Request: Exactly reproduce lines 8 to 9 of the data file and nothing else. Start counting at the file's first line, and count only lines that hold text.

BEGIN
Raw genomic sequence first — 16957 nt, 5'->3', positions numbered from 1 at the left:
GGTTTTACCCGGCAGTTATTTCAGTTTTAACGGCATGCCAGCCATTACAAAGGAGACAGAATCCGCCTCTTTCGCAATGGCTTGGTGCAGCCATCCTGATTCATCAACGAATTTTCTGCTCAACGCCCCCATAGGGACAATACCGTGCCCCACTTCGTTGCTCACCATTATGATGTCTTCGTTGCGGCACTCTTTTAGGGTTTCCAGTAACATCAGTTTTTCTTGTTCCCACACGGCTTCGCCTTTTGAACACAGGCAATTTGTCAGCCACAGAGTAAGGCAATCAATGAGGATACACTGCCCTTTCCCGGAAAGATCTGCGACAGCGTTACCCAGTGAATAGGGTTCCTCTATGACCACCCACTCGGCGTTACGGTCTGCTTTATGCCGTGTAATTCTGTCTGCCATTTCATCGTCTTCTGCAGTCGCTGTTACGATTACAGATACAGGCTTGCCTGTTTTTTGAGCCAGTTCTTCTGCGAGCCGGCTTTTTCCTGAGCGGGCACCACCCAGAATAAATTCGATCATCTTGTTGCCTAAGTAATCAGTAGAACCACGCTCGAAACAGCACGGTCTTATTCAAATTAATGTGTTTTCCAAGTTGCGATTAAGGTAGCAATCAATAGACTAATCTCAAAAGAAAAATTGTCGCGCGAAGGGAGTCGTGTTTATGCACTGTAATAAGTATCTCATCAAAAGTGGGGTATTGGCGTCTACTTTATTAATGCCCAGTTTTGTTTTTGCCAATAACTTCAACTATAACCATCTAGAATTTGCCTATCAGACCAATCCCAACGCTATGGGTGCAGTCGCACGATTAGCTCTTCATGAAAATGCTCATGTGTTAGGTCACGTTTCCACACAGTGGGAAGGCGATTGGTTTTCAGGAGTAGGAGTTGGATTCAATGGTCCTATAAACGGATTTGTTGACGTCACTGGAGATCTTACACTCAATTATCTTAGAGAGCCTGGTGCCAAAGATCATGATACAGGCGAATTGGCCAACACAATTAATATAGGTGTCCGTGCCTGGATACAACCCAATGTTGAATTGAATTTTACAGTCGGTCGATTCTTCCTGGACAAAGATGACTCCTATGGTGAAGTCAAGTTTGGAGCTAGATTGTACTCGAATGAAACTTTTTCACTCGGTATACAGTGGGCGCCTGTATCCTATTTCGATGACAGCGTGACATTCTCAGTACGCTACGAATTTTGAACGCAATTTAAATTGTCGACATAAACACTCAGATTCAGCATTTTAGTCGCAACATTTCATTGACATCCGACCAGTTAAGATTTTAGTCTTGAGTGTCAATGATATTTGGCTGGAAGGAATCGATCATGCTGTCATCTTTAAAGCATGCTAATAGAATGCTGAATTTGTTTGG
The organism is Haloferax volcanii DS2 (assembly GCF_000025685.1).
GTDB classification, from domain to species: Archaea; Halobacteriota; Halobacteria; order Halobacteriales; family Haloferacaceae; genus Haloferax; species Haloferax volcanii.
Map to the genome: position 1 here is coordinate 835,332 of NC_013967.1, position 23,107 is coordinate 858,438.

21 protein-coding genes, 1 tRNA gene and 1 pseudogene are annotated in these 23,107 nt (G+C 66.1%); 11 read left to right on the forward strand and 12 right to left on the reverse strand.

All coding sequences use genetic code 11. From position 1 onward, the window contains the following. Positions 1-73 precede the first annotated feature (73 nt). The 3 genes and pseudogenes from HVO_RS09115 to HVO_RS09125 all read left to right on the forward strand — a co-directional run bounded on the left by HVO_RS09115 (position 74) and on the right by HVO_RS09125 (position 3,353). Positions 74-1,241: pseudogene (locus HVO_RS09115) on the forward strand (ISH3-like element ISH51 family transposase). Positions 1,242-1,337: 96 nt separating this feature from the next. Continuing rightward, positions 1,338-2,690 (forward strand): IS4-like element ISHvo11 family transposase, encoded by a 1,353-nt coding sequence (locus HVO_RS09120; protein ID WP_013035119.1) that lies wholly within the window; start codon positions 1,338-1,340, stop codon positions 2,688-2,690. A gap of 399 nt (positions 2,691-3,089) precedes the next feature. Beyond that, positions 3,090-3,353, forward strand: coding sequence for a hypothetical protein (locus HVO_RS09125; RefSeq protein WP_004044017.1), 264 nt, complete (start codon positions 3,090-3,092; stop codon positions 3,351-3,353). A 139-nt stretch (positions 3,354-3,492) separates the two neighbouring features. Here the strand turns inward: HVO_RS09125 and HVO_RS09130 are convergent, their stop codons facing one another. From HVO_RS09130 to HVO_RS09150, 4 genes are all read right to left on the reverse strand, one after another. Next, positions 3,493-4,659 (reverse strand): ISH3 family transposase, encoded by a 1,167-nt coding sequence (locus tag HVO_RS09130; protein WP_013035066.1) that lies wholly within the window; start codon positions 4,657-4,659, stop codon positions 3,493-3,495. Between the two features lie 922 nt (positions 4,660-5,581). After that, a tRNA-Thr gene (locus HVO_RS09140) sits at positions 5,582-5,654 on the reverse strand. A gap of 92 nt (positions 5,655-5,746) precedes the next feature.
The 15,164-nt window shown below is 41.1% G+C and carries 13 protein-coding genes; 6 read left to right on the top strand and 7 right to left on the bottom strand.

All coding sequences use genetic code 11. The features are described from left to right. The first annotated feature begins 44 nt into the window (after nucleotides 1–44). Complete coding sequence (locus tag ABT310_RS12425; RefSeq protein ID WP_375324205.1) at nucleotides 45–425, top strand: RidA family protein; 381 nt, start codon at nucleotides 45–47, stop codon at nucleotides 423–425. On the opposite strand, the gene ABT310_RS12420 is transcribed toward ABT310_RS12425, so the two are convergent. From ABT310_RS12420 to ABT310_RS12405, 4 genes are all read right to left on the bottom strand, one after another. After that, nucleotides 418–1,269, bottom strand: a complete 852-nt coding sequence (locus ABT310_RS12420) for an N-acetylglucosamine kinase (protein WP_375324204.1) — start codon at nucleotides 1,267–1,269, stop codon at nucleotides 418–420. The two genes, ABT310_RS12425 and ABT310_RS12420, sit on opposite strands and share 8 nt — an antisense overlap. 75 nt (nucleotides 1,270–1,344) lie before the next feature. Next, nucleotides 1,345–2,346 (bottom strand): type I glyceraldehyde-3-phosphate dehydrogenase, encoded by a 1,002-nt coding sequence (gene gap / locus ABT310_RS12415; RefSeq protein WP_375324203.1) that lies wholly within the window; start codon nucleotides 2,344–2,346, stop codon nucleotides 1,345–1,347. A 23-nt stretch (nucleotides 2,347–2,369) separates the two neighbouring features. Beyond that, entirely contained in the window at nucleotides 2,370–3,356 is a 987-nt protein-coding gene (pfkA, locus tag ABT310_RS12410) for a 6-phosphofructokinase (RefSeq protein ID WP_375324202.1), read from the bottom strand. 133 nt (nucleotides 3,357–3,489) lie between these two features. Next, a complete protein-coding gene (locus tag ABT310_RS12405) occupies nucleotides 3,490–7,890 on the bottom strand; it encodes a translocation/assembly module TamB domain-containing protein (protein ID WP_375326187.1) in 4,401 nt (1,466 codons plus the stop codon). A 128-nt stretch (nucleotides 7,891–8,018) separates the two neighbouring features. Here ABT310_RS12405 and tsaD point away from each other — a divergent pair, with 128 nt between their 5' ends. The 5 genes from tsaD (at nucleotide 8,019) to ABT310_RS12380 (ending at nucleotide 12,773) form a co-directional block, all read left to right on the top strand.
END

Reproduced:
The 15,164-nt window shown below is 41.1% G+C and carries 13 protein-coding genes; 6 read left to right on the top strand and 7 right to left on the bottom strand.

All coding sequences use genetic code 11. The features are described from left to right. The first annotated feature begins 44 nt into the window (after nucleotides 1–44). Complete coding sequence (locus tag ABT310_RS12425; RefSeq protein ID WP_375324205.1) at nucleotides 45–425, top strand: RidA family protein; 381 nt, start codon at nucleotides 45–47, stop codon at nucleotides 423–425. On the opposite strand, the gene ABT310_RS12420 is transcribed toward ABT310_RS12425, so the two are convergent. From ABT310_RS12420 to ABT310_RS12405, 4 genes are all read right to left on the bottom strand, one after another. After that, nucleotides 418–1,269, bottom strand: a complete 852-nt coding sequence (locus ABT310_RS12420) for an N-acetylglucosamine kinase (protein WP_375324204.1) — start codon at nucleotides 1,267–1,269, stop codon at nucleotides 418–420. The two genes, ABT310_RS12425 and ABT310_RS12420, sit on opposite strands and share 8 nt — an antisense overlap. 75 nt (nucleotides 1,270–1,344) lie before the next feature. Next, nucleotides 1,345–2,346 (bottom strand): type I glyceraldehyde-3-phosphate dehydrogenase, encoded by a 1,002-nt coding sequence (gene gap / locus ABT310_RS12415; RefSeq protein WP_375324203.1) that lies wholly within the window; start codon nucleotides 2,344–2,346, stop codon nucleotides 1,345–1,347. A 23-nt stretch (nucleotides 2,347–2,369) separates the two neighbouring features. Beyond that, entirely contained in the window at nucleotides 2,370–3,356 is a 987-nt protein-coding gene (pfkA, locus tag ABT310_RS12410) for a 6-phosphofructokinase (RefSeq protein ID WP_375324202.1), read from the bottom strand. 133 nt (nucleotides 3,357–3,489) lie between these two features. Next, a complete protein-coding gene (locus tag ABT310_RS12405) occupies nucleotides 3,490–7,890 on the bottom strand; it encodes a translocation/assembly module TamB domain-containing protein (protein ID WP_375326187.1) in 4,401 nt (1,466 codons plus the stop codon). A 128-nt stretch (nucleotides 7,891–8,018) separates the two neighbouring features. Here ABT310_RS12405 and tsaD point away from each other — a divergent pair, with 128 nt between their 5' ends. The 5 genes from tsaD (at nucleotide 8,019) to ABT310_RS12380 (ending at nucleotide 12,773) form a co-directional block, all read left to right on the top strand.